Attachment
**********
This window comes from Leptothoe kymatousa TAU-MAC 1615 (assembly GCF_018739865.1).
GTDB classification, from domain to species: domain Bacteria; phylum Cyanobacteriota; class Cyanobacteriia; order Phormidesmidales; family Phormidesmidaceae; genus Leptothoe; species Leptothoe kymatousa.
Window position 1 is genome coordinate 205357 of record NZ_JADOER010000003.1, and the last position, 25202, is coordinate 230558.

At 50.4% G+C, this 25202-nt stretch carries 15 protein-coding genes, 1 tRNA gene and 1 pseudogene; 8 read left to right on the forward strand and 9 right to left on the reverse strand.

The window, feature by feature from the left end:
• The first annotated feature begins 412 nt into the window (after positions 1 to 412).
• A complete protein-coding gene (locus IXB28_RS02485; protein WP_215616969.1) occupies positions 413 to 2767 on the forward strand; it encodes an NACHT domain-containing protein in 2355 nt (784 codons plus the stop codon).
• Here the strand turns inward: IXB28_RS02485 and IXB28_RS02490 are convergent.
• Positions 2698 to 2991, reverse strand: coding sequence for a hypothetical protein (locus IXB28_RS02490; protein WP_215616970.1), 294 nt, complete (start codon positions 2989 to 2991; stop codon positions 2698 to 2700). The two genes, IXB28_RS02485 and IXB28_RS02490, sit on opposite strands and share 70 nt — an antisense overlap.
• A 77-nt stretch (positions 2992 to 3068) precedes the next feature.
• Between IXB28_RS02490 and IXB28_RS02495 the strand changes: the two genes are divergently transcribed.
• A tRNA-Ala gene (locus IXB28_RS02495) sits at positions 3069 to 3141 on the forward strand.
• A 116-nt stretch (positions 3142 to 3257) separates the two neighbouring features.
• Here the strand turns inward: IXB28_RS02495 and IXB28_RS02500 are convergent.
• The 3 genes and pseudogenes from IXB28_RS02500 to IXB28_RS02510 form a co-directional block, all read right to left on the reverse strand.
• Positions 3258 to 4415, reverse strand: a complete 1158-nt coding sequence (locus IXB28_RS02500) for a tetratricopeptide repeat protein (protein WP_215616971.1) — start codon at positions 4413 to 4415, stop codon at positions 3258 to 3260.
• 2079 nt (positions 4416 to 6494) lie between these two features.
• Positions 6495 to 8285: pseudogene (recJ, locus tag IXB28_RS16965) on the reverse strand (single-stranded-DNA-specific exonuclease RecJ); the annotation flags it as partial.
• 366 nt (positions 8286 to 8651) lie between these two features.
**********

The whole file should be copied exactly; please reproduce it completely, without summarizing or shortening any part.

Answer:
This window comes from Leptothoe kymatousa TAU-MAC 1615 (assembly GCF_018739865.1).
GTDB classification, from domain to species: domain Bacteria; phylum Cyanobacteriota; class Cyanobacteriia; order Phormidesmidales; family Phormidesmidaceae; genus Leptothoe; species Leptothoe kymatousa.
Window position 1 is genome coordinate 205357 of record NZ_JADOER010000003.1, and the last position, 25202, is coordinate 230558.

At 50.4% G+C, this 25202-nt stretch carries 15 protein-coding genes, 1 tRNA gene and 1 pseudogene; 8 read left to right on the forward strand and 9 right to left on the reverse strand.

The window, feature by feature from the left end:
• The first annotated feature begins 412 nt into the window (after positions 1 to 412).
• A complete protein-coding gene (locus IXB28_RS02485; protein WP_215616969.1) occupies positions 413 to 2767 on the forward strand; it encodes an NACHT domain-containing protein in 2355 nt (784 codons plus the stop codon).
• Here the strand turns inward: IXB28_RS02485 and IXB28_RS02490 are convergent.
• Positions 2698 to 2991, reverse strand: coding sequence for a hypothetical protein (locus IXB28_RS02490; protein WP_215616970.1), 294 nt, complete (start codon positions 2989 to 2991; stop codon positions 2698 to 2700). The two genes, IXB28_RS02485 and IXB28_RS02490, sit on opposite strands and share 70 nt — an antisense overlap.
• A 77-nt stretch (positions 2992 to 3068) precedes the next feature.
• Between IXB28_RS02490 and IXB28_RS02495 the strand changes: the two genes are divergently transcribed.
• A tRNA-Ala gene (locus IXB28_RS02495) sits at positions 3069 to 3141 on the forward strand.
• A 116-nt stretch (positions 3142 to 3257) separates the two neighbouring features.
• Here the strand turns inward: IXB28_RS02495 and IXB28_RS02500 are convergent.
• The 3 genes and pseudogenes from IXB28_RS02500 to IXB28_RS02510 form a co-directional block, all read right to left on the reverse strand.
• Positions 3258 to 4415, reverse strand: a complete 1158-nt coding sequence (locus IXB28_RS02500) for a tetratricopeptide repeat protein (protein WP_215616971.1) — start codon at positions 4413 to 4415, stop codon at positions 3258 to 3260.
• 2079 nt (positions 4416 to 6494) lie between these two features.
• Positions 6495 to 8285: pseudogene (recJ, locus tag IXB28_RS16965) on the reverse strand (single-stranded-DNA-specific exonuclease RecJ); the annotation flags it as partial.
• 366 nt (positions 8286 to 8651) lie between these two features.